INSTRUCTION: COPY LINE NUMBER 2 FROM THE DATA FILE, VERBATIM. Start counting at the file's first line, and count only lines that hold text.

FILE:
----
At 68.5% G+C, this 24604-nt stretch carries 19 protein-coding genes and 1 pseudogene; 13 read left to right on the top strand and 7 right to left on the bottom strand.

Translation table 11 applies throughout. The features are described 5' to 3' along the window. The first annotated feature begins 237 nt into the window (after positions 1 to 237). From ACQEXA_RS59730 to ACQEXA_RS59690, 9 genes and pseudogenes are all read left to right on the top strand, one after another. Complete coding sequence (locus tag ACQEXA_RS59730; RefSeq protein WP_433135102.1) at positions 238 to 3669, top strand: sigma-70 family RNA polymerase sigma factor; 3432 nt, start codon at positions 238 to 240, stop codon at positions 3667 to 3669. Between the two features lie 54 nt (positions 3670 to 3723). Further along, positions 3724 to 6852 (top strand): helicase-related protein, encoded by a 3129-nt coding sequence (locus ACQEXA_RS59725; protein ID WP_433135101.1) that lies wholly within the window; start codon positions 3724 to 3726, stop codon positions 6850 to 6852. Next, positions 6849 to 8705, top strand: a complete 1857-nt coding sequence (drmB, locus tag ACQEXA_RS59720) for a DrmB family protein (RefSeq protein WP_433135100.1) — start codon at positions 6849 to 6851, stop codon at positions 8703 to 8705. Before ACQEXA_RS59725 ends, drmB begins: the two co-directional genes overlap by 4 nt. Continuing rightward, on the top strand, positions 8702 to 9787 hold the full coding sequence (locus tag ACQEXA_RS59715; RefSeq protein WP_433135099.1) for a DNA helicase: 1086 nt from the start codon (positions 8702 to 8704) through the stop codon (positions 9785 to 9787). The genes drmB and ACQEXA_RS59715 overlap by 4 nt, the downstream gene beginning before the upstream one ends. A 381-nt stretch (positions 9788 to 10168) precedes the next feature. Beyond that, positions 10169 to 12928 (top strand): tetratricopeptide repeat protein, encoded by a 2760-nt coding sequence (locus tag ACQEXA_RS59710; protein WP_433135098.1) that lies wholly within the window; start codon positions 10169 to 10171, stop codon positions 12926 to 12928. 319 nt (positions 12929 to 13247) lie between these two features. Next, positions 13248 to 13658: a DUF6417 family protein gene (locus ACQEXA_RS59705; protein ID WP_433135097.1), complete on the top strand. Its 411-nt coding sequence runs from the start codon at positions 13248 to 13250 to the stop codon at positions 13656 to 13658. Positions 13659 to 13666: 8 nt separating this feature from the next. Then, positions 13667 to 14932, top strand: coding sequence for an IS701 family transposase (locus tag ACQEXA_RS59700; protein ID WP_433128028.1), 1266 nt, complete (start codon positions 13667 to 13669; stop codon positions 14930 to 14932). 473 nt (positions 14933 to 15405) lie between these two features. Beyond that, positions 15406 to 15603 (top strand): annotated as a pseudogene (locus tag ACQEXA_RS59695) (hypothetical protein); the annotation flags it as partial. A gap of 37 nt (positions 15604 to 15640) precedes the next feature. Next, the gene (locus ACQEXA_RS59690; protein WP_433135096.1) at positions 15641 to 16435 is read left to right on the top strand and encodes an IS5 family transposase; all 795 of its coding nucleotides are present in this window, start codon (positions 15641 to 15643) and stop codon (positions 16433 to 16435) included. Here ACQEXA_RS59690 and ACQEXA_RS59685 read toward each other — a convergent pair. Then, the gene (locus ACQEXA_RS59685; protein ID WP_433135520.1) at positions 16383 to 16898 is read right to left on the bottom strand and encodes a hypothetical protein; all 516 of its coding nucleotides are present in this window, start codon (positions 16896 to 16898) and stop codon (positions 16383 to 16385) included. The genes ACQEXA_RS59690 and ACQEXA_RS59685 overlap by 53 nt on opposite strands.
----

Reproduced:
Translation table 11 applies throughout. The features are described 5' to 3' along the window. The first annotated feature begins 237 nt into the window (after positions 1 to 237). From ACQEXA_RS59730 to ACQEXA_RS59690, 9 genes and pseudogenes are all read left to right on the top strand, one after another. Complete coding sequence (locus tag ACQEXA_RS59730; RefSeq protein WP_433135102.1) at positions 238 to 3669, top strand: sigma-70 family RNA polymerase sigma factor; 3432 nt, start codon at positions 238 to 240, stop codon at positions 3667 to 3669. Between the two features lie 54 nt (positions 3670 to 3723). Further along, positions 3724 to 6852 (top strand): helicase-related protein, encoded by a 3129-nt coding sequence (locus ACQEXA_RS59725; protein ID WP_433135101.1) that lies wholly within the window; start codon positions 3724 to 3726, stop codon positions 6850 to 6852. Next, positions 6849 to 8705, top strand: a complete 1857-nt coding sequence (drmB, locus tag ACQEXA_RS59720) for a DrmB family protein (RefSeq protein WP_433135100.1) — start codon at positions 6849 to 6851, stop codon at positions 8703 to 8705. Before ACQEXA_RS59725 ends, drmB begins: the two co-directional genes overlap by 4 nt. Continuing rightward, on the top strand, positions 8702 to 9787 hold the full coding sequence (locus tag ACQEXA_RS59715; RefSeq protein WP_433135099.1) for a DNA helicase: 1086 nt from the start codon (positions 8702 to 8704) through the stop codon (positions 9785 to 9787). The genes drmB and ACQEXA_RS59715 overlap by 4 nt, the downstream gene beginning before the upstream one ends. A 381-nt stretch (positions 9788 to 10168) precedes the next feature. Beyond that, positions 10169 to 12928 (top strand): tetratricopeptide repeat protein, encoded by a 2760-nt coding sequence (locus tag ACQEXA_RS59710; protein WP_433135098.1) that lies wholly within the window; start codon positions 10169 to 10171, stop codon positions 12926 to 12928. 319 nt (positions 12929 to 13247) lie between these two features. Next, positions 13248 to 13658: a DUF6417 family protein gene (locus ACQEXA_RS59705; protein ID WP_433135097.1), complete on the top strand. Its 411-nt coding sequence runs from the start codon at positions 13248 to 13250 to the stop codon at positions 13656 to 13658. Positions 13659 to 13666: 8 nt separating this feature from the next. Then, positions 13667 to 14932, top strand: coding sequence for an IS701 family transposase (locus tag ACQEXA_RS59700; protein ID WP_433128028.1), 1266 nt, complete (start codon positions 13667 to 13669; stop codon positions 14930 to 14932). 473 nt (positions 14933 to 15405) lie between these two features. Beyond that, positions 15406 to 15603 (top strand): annotated as a pseudogene (locus tag ACQEXA_RS59695) (hypothetical protein); the annotation flags it as partial. A gap of 37 nt (positions 15604 to 15640) precedes the next feature. Next, the gene (locus ACQEXA_RS59690; protein WP_433135096.1) at positions 15641 to 16435 is read left to right on the top strand and encodes an IS5 family transposase; all 795 of its coding nucleotides are present in this window, start codon (positions 15641 to 15643) and stop codon (positions 16433 to 16435) included. Here ACQEXA_RS59690 and ACQEXA_RS59685 read toward each other — a convergent pair. Then, the gene (locus ACQEXA_RS59685; protein ID WP_433135520.1) at positions 16383 to 16898 is read right to left on the bottom strand and encodes a hypothetical protein; all 516 of its coding nucleotides are present in this window, start codon (positions 16896 to 16898) and stop codon (positions 16383 to 16385) included. The genes ACQEXA_RS59690 and ACQEXA_RS59685 overlap by 53 nt on opposite strands.